Top Tips on applying for Vacation Schemes

Maria Tafadzwa Mudenda- Law City Student Ambassador,

As you may know, vacation scheme (“vac scheme”) application season is already upon us with firms such as Clifford Chance, Allen & Overy and Mischon de Reya opening their vacation scheme applications in August. This article will give valuable top tips for applying for vacation schemes.

What are vacation schemes?

A vacation scheme is a period of invaluable work experience (often between a week to a month) offered to students by law firms to give insights into what life as a trainee solicitor is like. This is done by undertaking practical work experience as well as exploring the firm’s key areas of legal practice and client base. It is also one of the easiest ways to show one’s commitment to a career in law.

Vacation schemes should ideally be completed by Law students in the summer of their penultimate year (i.e. before entering their final year of university). Many firms however also accept law students in their final year. It is important to note that vacation schemes are available to both law and non-law students.

Top tips for vac scheme applications:

1. Don’t leave your application to the last minute. It is important to remember that vacation scheme places are limited and extremely competitive, so it’s best to apply early.

2. Do your research

Research is crucial before applying to any firm. Before selecting a prospective firm there are several factors to consider. These include:

a. The size of firm;

b. The firm’s values and ethos;

c. Location of the firm; and

d. Practice areas that interest you.

Research is important as you are likely to be asked by the interviewer why you applied to the firm. It is vital that your answers stand out and you can demonstrate that you have a keen interest in the firm through the due diligence you have carried.

3. Quality over Quantity

It can be very tempting to apply to many firms (with each application requiring a great investment of time and focus). It is better to complete fewer high quality, well researched applications than to have several rushed applications.

4. Convey your Commercial awareness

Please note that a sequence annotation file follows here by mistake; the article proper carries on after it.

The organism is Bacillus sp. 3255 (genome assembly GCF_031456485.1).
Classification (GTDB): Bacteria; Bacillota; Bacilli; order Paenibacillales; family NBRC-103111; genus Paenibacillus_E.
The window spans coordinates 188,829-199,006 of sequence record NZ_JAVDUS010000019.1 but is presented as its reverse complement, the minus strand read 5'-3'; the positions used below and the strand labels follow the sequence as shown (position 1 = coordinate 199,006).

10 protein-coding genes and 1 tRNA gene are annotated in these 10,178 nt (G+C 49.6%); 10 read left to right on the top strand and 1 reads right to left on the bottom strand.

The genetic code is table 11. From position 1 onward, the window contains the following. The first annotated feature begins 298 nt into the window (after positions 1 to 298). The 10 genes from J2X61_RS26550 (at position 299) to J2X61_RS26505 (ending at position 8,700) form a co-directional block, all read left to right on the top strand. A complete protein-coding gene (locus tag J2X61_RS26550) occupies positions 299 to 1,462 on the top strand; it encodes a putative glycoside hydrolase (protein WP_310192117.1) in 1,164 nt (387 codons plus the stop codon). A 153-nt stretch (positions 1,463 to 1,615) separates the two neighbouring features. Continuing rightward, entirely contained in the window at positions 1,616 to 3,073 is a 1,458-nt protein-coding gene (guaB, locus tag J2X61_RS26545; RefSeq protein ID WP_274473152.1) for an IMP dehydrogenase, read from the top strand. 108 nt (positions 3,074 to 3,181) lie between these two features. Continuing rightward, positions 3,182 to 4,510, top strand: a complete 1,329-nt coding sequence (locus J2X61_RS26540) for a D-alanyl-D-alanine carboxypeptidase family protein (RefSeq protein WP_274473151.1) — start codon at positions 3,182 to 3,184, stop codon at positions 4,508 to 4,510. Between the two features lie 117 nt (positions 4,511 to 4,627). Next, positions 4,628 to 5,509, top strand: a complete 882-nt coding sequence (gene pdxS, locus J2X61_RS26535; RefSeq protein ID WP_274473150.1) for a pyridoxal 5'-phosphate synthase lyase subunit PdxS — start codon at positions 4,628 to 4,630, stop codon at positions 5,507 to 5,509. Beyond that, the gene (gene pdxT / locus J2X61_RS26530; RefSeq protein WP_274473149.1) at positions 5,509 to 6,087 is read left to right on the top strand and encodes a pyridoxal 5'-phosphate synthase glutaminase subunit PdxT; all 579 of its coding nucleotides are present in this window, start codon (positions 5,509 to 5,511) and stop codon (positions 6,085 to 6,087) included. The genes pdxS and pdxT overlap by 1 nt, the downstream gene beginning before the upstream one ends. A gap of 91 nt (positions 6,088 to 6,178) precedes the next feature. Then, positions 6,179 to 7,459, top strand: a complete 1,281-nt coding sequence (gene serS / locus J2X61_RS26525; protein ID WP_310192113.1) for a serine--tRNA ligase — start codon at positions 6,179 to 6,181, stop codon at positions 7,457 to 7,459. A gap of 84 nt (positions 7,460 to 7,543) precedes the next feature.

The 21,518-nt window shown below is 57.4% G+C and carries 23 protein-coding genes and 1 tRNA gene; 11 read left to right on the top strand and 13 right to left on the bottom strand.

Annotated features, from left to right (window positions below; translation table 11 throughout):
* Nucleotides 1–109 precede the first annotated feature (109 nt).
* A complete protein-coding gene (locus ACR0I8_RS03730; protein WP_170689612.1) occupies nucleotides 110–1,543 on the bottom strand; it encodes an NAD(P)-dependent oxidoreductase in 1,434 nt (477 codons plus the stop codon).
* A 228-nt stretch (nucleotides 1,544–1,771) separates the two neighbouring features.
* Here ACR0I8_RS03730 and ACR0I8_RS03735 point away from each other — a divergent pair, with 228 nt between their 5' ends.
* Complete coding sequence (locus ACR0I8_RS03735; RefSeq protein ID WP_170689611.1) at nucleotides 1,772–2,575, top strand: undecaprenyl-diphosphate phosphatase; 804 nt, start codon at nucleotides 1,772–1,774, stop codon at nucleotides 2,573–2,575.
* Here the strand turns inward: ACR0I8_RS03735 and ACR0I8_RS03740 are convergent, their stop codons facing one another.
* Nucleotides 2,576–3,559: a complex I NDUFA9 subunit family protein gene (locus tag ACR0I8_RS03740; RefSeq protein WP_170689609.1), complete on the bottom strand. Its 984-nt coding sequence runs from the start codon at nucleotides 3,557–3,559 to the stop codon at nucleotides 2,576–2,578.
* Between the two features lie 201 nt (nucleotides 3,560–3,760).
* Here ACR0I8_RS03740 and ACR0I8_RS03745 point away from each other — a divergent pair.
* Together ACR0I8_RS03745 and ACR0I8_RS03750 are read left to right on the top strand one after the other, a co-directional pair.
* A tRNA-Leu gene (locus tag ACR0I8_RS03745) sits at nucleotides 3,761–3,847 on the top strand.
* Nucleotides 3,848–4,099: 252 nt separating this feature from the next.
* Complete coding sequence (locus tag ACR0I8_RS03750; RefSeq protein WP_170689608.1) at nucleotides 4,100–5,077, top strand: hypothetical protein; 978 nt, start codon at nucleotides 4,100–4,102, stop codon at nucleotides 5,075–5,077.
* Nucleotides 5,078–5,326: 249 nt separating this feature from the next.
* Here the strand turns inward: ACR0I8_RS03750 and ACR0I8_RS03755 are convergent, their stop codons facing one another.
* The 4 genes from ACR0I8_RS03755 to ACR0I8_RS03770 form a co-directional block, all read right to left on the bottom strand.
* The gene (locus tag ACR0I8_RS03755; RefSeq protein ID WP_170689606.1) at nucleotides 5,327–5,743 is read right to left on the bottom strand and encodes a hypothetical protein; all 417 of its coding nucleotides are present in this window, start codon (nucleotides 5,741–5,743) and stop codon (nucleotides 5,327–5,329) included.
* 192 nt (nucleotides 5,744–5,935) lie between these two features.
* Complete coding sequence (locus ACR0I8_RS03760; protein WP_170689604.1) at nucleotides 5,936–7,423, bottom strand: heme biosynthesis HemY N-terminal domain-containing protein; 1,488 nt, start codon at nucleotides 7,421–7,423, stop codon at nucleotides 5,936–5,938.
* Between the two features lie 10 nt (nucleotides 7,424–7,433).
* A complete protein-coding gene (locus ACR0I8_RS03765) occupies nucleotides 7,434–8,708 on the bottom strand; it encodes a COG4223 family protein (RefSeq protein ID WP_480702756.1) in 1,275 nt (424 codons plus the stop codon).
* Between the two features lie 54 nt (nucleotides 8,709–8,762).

You will be tested on your commercial knowledge at some point in the application process. Therefore, it is important to stay up to date with current affairs via sources such as The Economist, Financial Times and legal podcasts and be prepared to tell your interviewer what recent articles interested you and why. Think about the legal challenges within the articles you read, and how the firm you are applying for can provide solutions to these challenges.

5. Ensure you proofread your applications

Double check your application form and CV for mistakes. Typos and other grammatical errors could prevent you from being shortlisted, given the competitive nature of the role. Good spelling and grammar will give the firm confidence that you have good attention to detail, which is an essential skill as a solicitor. Ask friends, family and even lecturers to proofread your work as they may see mistakes you have missed.

6. Don’t underestimate the importance of extracurricular activities

Most firms are looking for well-rounded individuals who are bright, keen, and interesting. The ability to do interesting things while obtaining a good degree result is a good indicator of someone who is well-organised and can handle stress. These are both key qualities for a corporate lawyer.

7. Be yourself

Be your authentic self and bring your personality to each answer you give! Do not pretend to be someone you are not to try to impress the interviewer as they will be able to detect this in the interview.

8. Deadlines

Make sure you are aware of deadlines. Create an application tracker or diarise important dates so that you know when application deadlines are approaching.

9. Plan

This may sound obvious but if you are selected for a vac scheme, ensure that you plan your holidays around the dates which the firm offers as these are usually fixed dates

10. Setbacks

If you are not successful this time around, try to see this as a redirection rather than a rejection. It is an incredibly tough and competitive process, so get feedback from the recruiter if you can and use it as a learning experience to try again.

Lastly, Good luck!

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